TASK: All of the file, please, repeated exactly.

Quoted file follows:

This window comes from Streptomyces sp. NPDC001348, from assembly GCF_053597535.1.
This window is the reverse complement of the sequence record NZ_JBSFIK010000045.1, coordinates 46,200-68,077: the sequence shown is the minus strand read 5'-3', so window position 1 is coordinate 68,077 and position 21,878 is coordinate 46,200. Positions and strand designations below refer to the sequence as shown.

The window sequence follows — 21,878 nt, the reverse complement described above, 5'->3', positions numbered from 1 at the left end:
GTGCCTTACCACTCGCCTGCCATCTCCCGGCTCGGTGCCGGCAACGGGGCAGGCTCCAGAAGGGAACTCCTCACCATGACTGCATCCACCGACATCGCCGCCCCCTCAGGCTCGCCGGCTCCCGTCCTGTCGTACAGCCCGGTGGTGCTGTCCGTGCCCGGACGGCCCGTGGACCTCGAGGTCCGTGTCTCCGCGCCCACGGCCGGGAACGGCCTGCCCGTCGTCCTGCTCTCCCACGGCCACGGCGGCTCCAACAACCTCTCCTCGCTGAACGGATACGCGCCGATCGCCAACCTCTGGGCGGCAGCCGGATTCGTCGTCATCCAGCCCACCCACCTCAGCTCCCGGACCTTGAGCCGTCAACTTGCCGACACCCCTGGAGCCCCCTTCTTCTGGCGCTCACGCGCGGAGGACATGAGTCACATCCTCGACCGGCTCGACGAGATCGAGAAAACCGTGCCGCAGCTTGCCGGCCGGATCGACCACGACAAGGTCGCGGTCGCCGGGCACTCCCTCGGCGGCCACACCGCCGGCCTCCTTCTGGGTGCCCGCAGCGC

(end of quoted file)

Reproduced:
This window comes from Streptomyces sp. NPDC001348, from assembly GCF_053597535.1.
This window is the reverse complement of the sequence record NZ_JBSFIK010000045.1, coordinates 46,200-68,077: the sequence shown is the minus strand read 5'-3', so window position 1 is coordinate 68,077 and position 21,878 is coordinate 46,200. Positions and strand designations below refer to the sequence as shown.

The window sequence follows — 21,878 nt, the reverse complement described above, 5'->3', positions numbered from 1 at the left end:
GTGCCTTACCACTCGCCTGCCATCTCCCGGCTCGGTGCCGGCAACGGGGCAGGCTCCAGAAGGGAACTCCTCACCATGACTGCATCCACCGACATCGCCGCCCCCTCAGGCTCGCCGGCTCCCGTCCTGTCGTACAGCCCGGTGGTGCTGTCCGTGCCCGGACGGCCCGTGGACCTCGAGGTCCGTGTCTCCGCGCCCACGGCCGGGAACGGCCTGCCCGTCGTCCTGCTCTCCCACGGCCACGGCGGCTCCAACAACCTCTCCTCGCTGAACGGATACGCGCCGATCGCCAACCTCTGGGCGGCAGCCGGATTCGTCGTCATCCAGCCCACCCACCTCAGCTCCCGGACCTTGAGCCGTCAACTTGCCGACACCCCTGGAGCCCCCTTCTTCTGGCGCTCACGCGCGGAGGACATGAGTCACATCCTCGACCGGCTCGACGAGATCGAGAAAACCGTGCCGCAGCTTGCCGGCCGGATCGACCACGACAAGGTCGCGGTCGCCGGGCACTCCCTCGGCGGCCACACCGCCGGCCTCCTTCTGGGTGCCCGCAGCGC